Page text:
Shauna, July 11, 2018

Quotation from the blogger, Shauna

When you look at this picture you probably see a happy girl enjoying a night out with her partner. What you don’t see is the story behind the picture. Three days before, I had a nervous breakdown and had just been signed off work with anxiety and depression.

The theatre tickets were booked months in advance to celebrate our fifth anniversary, and my partner thought that going might help me feel a little brighter. Before the show I had an anxiety attack. I barely remember the show itself but do remember looking at the exits and wanting to escape.

Four days before this picture I went to my doctors for a routine appointment. I had been suffering with depression for 10 years but had always struggled on regardless of how I was feeling. That day I admitted to my doctor I was seriously struggling to cope and although my doctor wanted to sign me off work, I declined.

The next day I went to work as normal but asked to speak to my manager as I was worried about my job performance and wanted to give her a heads up that I wasn’t feeling the greatest. In my 8 years with the company I had never let my depression affect my work and I was terrified of the thought of being off sick.

It was 3pm before my manager had time to talk to me and too me into a little room. My manager was in shock. I was happy and upbeat, and was the last person she ever thought would struggle with such severe depression and sit in front of her crying, calling herself a failure. I left work that day feeling relieved that, but also completely lifeless.

Both before and after that day I suffered severe suicidal thoughts and anxiety. Although I had lots of wonderful people in my life I no longer wanted to live it. The doctor described it as my head being broken, just in the same way as people break an arm or a leg. However, the issue with mental health is that no-one can see the extent of the damage. Without the support of my partner, family, friends and manager, I am not sure I would still be here today.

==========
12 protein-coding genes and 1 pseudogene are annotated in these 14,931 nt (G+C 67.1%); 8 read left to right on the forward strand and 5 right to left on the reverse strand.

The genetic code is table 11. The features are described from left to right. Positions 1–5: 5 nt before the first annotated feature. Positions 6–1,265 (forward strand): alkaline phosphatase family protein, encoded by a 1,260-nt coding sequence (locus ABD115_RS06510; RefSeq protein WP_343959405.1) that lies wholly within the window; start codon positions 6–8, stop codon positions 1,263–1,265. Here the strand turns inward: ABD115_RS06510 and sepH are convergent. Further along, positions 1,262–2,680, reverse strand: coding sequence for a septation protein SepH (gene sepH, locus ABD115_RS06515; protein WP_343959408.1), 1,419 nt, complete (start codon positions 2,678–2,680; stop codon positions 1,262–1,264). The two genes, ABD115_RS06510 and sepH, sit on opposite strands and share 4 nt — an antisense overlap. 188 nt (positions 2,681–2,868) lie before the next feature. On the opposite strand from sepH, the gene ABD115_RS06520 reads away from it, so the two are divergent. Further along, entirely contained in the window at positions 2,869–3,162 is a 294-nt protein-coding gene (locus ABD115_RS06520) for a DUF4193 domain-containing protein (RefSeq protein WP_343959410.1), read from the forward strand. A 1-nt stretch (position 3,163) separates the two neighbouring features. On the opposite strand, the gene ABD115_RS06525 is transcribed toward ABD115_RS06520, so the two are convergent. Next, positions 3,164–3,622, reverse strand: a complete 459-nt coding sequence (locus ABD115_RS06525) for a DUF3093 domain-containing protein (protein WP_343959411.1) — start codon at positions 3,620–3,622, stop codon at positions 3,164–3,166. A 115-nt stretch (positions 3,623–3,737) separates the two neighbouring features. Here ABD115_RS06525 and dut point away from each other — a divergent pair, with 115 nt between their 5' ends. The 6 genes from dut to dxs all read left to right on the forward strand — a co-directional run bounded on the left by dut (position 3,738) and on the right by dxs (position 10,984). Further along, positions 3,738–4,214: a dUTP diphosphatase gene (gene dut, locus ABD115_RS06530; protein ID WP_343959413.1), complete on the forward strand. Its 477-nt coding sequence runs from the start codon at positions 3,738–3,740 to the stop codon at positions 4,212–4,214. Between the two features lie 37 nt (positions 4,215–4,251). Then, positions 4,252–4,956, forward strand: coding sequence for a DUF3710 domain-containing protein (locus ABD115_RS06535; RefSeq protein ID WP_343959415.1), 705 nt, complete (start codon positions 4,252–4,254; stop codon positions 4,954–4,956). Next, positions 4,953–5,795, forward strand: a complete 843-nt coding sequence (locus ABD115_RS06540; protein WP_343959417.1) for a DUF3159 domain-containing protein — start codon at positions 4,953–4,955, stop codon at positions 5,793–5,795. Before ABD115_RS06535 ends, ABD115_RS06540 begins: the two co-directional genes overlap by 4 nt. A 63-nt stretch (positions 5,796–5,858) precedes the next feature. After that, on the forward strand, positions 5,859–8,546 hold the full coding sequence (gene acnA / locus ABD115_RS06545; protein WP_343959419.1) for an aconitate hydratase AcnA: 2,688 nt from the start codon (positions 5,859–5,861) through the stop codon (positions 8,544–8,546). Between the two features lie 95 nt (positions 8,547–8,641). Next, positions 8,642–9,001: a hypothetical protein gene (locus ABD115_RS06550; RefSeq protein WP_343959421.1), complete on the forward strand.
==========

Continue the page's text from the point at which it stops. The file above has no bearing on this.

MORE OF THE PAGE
The weeks and months that followed were extremely difficult and involved yoga, counselling and a change of anti-depressants but gradually I started to feel like Shauna again. At the start my aim was to try and leave the house on a daily basis regardless of whether I ventured to the shops or a little walk. The anxiety I felt while in crowds was overwhelming but gradually it started to get easier and I started to get my confidence back again.

Four months later I made it back to work. Everyone had been excellent and although no-one knew what the problem was, they know it was mental health related and that I will tell them when I am ready.

It’s now almost a year after my breakdown and feeling much more like my old self and have made plans for the summer and can see a future again. I still have my bad days when I just want to cry and stay in bed but, but I will tell my family, partner and my manager I am having them. I have also accepted that it is likely my depression will never fully go away and when I look back at how bad things got, I have a renewed sense of determination to live my life to its fullest.

I get asked a lot what triggered my breakdown but the truth is there was no one thing that triggered it. Lots of little things built up over time until one day I couldn’t keep going. I always hid my mental health issues, viewed them as my dirty little secret and thought if people knew, they would think I was a weak person and a complete failure.

My depression makes me more resilient but also more understanding of how people around me might be feeling. I don’t want sympathy or for people to feel sorry for me but I want to raise awareness for mental health and depression.

The picture at the start of my story is to show that just because someone looks ok on the outside, it doesn’t mean they are. If writing this makes one person sit down to ask if a friend or family member is ok, then writing this has served its purpose.

Read more personal stories >

Share your story

Too many people are made to feel ashamed. By sharing your story, you can help spread knowledge and perspective about mental illness that could change the way people think about it.